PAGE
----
There is within every person a divine core that is always true and present: regardless of any exterior circumstances, regardless of style of clothing, regardless of nation of residence, and political or religious opinions, regardless of economic status, or any other evident "difference": most especially, regardless of gender or sexual orientation.
As human beings, we transcend every culture: we live and stand as always sacred. This is crucial to our understanding and awakening: we can't do anything to "earn" our sacred identity: it comes into the world with us, like our skin, like our soul: our sacred identity is who we are. "We were created by Love, for Love, to become Love", taught Simone Weil: perhaps never was there a truer statement uttered by human being! Since this is true: all religion, politics, and economics must therefore be oriented and structured to facilitate the full development and liberation of every person into the exploration of her fullest potential.
The illumination that was the gift of the prophets, including Yeshua the Poet, is precisely this truth: "Love the Holy One with your entire being, and love your neighbor as yourself". One cannot get anymore radical than this! Of course, religion gets caught up in the game of politics and money and so always loses its way -- sometimes for a very long time... but within the essence of each of the world religions: there is the "way of a simpleton"... oh, I know that in this day and age with technocracy feeding into the corporate Dominator Paradigm, our inclination is to "get on board" -- before we are completely left behind... but wisdom is the "pause" that stops to ask, "Where exactly is this train going?" Maybe the destination of this train is the loss of soul and the final devastation of this precious blue Planet: one really has to think before jumping onto this particular train!
The "way of a simpleton" is the gentle suggestion that we could, in fact, be choosing a different path: we could, in fact, choose a technology, a politics, and an economics with a human face: each one of us, and religion as well, could serve solidarity instead of domination! Since we have each been made to "swim" in Love, and to experience our lives within the marvels of Love, the "way of a simpleton" is the choosing to live a life of activated compassion and the intentional creation of beauty as the fullest expression of our sacred nature and our divine purpose.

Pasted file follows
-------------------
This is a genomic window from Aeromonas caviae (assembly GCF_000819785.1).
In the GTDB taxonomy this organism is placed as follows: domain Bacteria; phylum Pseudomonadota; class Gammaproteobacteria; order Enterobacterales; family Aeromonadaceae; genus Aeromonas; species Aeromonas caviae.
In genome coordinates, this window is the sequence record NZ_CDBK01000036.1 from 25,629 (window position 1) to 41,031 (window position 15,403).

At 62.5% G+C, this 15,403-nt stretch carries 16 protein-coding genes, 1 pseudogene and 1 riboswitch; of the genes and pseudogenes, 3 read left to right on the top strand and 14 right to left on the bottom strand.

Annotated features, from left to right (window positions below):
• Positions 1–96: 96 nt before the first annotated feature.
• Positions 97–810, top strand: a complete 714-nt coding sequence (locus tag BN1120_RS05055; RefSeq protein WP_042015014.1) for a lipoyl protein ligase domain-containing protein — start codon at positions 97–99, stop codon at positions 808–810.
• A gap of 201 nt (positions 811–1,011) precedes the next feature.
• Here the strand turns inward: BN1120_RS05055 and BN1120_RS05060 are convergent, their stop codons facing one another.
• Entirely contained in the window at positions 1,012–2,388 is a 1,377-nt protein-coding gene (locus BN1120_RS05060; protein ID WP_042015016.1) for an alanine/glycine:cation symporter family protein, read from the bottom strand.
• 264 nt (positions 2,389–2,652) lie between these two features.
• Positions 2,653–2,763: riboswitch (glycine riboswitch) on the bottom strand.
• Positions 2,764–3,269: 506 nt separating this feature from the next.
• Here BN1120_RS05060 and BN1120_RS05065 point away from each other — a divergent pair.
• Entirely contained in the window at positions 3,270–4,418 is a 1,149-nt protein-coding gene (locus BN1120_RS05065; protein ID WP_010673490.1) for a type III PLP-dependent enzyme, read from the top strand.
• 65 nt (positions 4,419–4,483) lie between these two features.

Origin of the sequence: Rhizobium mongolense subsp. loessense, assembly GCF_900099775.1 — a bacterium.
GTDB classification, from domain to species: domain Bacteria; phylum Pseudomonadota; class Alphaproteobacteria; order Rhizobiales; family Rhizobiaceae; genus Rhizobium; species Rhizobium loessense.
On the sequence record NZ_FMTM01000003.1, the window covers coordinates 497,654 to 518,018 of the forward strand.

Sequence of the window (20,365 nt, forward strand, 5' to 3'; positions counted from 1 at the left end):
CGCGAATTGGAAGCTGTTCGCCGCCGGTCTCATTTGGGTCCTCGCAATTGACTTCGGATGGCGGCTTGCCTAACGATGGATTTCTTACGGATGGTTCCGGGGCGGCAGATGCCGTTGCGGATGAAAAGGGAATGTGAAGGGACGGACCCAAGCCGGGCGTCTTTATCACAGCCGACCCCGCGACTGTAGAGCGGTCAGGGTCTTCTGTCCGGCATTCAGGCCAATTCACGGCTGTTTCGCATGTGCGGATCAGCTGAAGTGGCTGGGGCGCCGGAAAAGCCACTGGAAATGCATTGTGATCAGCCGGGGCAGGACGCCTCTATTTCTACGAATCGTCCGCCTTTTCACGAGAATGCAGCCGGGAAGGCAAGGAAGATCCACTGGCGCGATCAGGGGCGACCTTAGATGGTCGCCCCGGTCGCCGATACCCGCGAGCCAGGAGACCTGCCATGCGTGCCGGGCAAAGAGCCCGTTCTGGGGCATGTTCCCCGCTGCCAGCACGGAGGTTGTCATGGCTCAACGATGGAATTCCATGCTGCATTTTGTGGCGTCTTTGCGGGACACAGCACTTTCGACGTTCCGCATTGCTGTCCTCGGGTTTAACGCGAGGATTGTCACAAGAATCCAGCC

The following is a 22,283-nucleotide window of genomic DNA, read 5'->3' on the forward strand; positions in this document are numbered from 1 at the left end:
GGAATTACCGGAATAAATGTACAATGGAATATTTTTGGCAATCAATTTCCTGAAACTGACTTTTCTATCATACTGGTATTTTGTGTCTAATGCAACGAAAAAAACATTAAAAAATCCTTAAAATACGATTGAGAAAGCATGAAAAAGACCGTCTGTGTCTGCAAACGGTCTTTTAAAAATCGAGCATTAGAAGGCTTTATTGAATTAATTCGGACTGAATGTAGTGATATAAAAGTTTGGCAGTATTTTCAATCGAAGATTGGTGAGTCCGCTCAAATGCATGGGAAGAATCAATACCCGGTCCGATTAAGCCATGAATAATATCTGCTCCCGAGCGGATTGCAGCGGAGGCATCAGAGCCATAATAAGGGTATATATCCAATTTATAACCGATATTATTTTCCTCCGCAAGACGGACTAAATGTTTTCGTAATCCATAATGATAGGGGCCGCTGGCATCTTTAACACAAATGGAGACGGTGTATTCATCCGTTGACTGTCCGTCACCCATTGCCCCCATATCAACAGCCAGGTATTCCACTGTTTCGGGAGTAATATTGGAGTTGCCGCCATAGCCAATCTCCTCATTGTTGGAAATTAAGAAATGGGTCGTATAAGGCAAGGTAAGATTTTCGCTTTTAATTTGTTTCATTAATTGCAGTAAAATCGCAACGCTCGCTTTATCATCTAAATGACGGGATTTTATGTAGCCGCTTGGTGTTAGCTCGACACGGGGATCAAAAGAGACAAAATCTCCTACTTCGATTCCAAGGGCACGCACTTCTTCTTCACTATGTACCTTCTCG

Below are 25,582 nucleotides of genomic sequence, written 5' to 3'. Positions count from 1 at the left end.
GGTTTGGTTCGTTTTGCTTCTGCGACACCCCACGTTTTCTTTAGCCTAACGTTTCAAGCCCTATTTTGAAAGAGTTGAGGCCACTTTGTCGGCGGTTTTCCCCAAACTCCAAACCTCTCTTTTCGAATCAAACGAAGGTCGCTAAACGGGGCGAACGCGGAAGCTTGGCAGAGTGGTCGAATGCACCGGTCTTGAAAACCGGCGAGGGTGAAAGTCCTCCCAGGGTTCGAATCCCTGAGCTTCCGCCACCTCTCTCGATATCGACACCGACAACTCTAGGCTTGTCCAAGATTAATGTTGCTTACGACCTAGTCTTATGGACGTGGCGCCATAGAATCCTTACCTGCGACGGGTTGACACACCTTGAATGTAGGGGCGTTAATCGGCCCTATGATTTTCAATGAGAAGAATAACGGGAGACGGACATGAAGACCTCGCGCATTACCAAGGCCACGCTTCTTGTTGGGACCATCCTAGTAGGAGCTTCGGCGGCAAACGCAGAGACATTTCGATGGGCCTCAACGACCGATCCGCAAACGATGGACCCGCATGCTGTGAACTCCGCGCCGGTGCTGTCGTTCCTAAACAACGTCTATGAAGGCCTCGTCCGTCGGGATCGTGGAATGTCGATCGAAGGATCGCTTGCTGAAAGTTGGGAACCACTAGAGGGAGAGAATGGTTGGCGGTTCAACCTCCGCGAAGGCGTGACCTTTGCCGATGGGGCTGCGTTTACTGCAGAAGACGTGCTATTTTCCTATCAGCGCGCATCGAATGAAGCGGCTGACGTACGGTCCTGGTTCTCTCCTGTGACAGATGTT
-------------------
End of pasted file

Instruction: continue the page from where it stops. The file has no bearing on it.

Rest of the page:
The roots of this revolutionary insight lie deep in the Christian tradition: as it does in each of the world religions: as it also does, and not as an afterthought, in pagan, humanistic, shamanistic, and other insightful faiths and perspectives. Consider a few words from a few saints of the Christian tradition: "The rich take what belong to everyone, and claim they have the right to own it, to monopolize it." -- St. Basil
"The bread in your cupboard belongs to the hungry man." -- St. Basil
"Property is theft." -- St. Basil
"The price of the kingdom is the food you give to those who need it." -- St. Leo the Great
"Feeding the hungry is a greater work than raising the dead." -- St. John Chrysostom
"Houses of hospitality must be built for the poor in every city of every diocese." -- Council of Nicaea
While these six quotations focus on wealth, poverty, and the service of justice (works of mercy), they capture and reveal a spirit that is unmistakable: we are each and all responsible for the well-being of one another! The "way of a simpleton" is the conscious decision to join in the rEvolutionary struggle of solidarity and liberation -- not in the pursuit of power, but in the knowing that every life is, first of all sacred, and secondly that in the person of the poor the fullest revelation of the Divine is to be found: "What I do to the poor, I do to Jesus." -- Mother Teresa of Calcutta
"Love is the responsibility of an I for a you." -- Martin Buber
"You must build your life as if it were a work of art." -- Abraham Heschel
"The existence of all things derives from God's beauty." -- St. Thomas Aquinas
"With beauty before me, may I walk." -- Navajo Prayer
"We must learn to live in ways that reduce the world's suffering." -- Thich Nhat Hahn
"The greatest challenge of the day is: how to bring about a revolution of heart, a revolution which has to start with each one of us." -- Dorothy Day
And here it begins: "I have made a footprint, a sacred one." -- Initiation Song for Osage Women